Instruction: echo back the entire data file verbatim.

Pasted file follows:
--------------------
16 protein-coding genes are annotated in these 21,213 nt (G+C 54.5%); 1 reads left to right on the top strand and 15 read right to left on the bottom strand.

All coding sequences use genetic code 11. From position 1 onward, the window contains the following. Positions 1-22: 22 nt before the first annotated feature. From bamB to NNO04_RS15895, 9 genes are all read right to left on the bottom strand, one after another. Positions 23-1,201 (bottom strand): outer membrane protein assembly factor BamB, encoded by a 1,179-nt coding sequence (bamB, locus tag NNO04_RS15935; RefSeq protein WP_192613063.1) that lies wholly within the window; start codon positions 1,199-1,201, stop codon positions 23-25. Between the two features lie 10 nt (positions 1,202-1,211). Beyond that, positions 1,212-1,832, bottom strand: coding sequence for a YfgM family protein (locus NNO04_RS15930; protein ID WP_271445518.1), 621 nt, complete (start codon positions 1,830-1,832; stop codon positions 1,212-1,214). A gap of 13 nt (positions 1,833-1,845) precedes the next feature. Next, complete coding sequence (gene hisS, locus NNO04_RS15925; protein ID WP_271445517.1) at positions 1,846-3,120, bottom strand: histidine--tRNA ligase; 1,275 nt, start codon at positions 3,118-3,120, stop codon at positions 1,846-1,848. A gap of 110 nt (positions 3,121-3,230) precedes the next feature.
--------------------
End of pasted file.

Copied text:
16 protein-coding genes are annotated in these 21,213 nt (G+C 54.5%); 1 reads left to right on the top strand and 15 read right to left on the bottom strand.

All coding sequences use genetic code 11. From position 1 onward, the window contains the following. Positions 1-22: 22 nt before the first annotated feature. From bamB to NNO04_RS15895, 9 genes are all read right to left on the bottom strand, one after another. Positions 23-1,201 (bottom strand): outer membrane protein assembly factor BamB, encoded by a 1,179-nt coding sequence (bamB, locus tag NNO04_RS15935; RefSeq protein WP_192613063.1) that lies wholly within the window; start codon positions 1,199-1,201, stop codon positions 23-25. Between the two features lie 10 nt (positions 1,202-1,211). Beyond that, positions 1,212-1,832, bottom strand: coding sequence for a YfgM family protein (locus NNO04_RS15930; protein ID WP_271445518.1), 621 nt, complete (start codon positions 1,830-1,832; stop codon positions 1,212-1,214). A gap of 13 nt (positions 1,833-1,845) precedes the next feature. Next, complete coding sequence (gene hisS, locus NNO04_RS15925; protein ID WP_271445517.1) at positions 1,846-3,120, bottom strand: histidine--tRNA ligase; 1,275 nt, start codon at positions 3,118-3,120, stop codon at positions 1,846-1,848. A gap of 110 nt (positions 3,121-3,230) precedes the next feature.